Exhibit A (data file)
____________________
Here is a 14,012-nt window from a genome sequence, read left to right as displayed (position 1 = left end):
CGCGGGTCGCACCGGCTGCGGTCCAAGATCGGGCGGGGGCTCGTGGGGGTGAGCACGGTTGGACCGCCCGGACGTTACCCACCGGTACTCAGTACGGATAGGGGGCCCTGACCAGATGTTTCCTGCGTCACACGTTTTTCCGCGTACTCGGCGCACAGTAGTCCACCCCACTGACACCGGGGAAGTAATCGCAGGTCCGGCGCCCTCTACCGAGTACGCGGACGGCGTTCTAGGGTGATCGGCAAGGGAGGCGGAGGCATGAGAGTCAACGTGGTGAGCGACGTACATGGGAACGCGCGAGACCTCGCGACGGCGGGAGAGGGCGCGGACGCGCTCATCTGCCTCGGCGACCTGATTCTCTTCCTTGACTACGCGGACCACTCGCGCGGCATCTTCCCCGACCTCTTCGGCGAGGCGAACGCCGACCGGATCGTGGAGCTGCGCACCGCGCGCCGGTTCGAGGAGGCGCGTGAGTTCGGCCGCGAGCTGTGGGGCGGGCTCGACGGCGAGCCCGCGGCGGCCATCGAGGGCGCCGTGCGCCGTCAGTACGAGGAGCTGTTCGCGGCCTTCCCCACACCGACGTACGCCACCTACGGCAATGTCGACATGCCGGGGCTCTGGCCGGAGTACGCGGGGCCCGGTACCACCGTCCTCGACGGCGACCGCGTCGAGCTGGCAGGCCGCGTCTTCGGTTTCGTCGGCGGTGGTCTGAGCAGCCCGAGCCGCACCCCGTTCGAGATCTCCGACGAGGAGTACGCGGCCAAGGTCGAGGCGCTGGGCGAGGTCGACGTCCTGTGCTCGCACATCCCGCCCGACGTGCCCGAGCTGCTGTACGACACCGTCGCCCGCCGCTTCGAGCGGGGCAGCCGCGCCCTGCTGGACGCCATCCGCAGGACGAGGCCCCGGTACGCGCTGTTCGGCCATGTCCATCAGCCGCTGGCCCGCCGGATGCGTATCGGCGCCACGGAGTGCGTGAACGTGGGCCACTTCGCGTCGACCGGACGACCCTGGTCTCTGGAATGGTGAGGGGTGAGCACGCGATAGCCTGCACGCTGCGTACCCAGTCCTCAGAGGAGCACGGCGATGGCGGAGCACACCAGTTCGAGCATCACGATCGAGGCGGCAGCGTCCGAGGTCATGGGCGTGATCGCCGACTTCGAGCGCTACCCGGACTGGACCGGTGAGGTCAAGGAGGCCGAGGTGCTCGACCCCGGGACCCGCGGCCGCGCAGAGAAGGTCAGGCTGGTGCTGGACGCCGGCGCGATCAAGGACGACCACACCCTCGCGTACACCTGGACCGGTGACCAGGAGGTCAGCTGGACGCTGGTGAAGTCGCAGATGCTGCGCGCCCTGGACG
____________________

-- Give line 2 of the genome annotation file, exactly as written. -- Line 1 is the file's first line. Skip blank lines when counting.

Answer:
CGCGGGTCGCACCGGCTGCGGTCCAAGATCGGGCGGGGGCTCGTGGGGGTGAGCACGGTTGGACCGCCCGGACGTTACCCACCGGTACTCAGTACGGATAGGGGGCCCTGACCAGATGTTTCCTGCGTCACACGTTTTTCCGCGTACTCGGCGCACAGTAGTCCACCCCACTGACACCGGGGAAGTAATCGCAGGTCCGGCGCCCTCTACCGAGTACGCGGACGGCGTTCTAGGGTGATCGGCAAGGGAGGCGGAGGCATGAGAGTCAACGTGGTGAGCGACGTACATGGGAACGCGCGAGACCTCGCGACGGCGGGAGAGGGCGCGGACGCGCTCATCTGCCTCGGCGACCTGATTCTCTTCCTTGACTACGCGGACCACTCGCGCGGCATCTTCCCCGACCTCTTCGGCGAGGCGAACGCCGACCGGATCGTGGAGCTGCGCACCGCGCGCCGGTTCGAGGAGGCGCGTGAGTTCGGCCGCGAGCTGTGGGGCGGGCTCGACGGCGAGCCCGCGGCGGCCATCGAGGGCGCCGTGCGCCGTCAGTACGAGGAGCTGTTCGCGGCCTTCCCCACACCGACGTACGCCACCTACGGCAATGTCGACATGCCGGGGCTCTGGCCGGAGTACGCGGGGCCCGGTACCACCGTCCTCGACGGCGACCGCGTCGAGCTGGCAGGCCGCGTCTTCGGTTTCGTCGGCGGTGGTCTGAGCAGCCCGAGCCGCACCCCGTTCGAGATCTCCGACGAGGAGTACGCGGCCAAGGTCGAGGCGCTGGGCGAGGTCGACGTCCTGTGCTCGCACATCCCGCCCGACGTGCCCGAGCTGCTGTACGACACCGTCGCCCGCCGCTTCGAGCGGGGCAGCCGCGCCCTGCTGGACGCCATCCGCAGGACGAGGCCCCGGTACGCGCTGTTCGGCCATGTCCATCAGCCGCTGGCCCGCCGGATGCGTATCGGCGCCACGGAGTGCGTGAACGTGGGCCACTTCGCGTCGACCGGACGACCCTGGTCTCTGGAATGGTGAGGGGTGAGCACGCGATAGCCTGCACGCTGCGTACCCAGTCCTCAGAGGAGCACGGCGATGGCGGAGCACACCAGTTCGAGCATCACGATCGAGGCGGCAGCGTCCGAGGTCATGGGCGTGATCGCCGACTTCGAGCGCTACCCGGACTGGACCGGTGAGGTCAAGGAGGCCGAGGTGCTCGACCCCGGGACCCGCGGCCGCGCAGAGAAGGTCAGGCTGGTGCTGGACGCCGGCGCGATCAAGGACGACCACACCCTCGCGTACACCTGGACCGGTGACCAGGAGGTCAGCTGGACGCTGGTGAAGTCGCAGATGCTGCGCGCCCTGGACG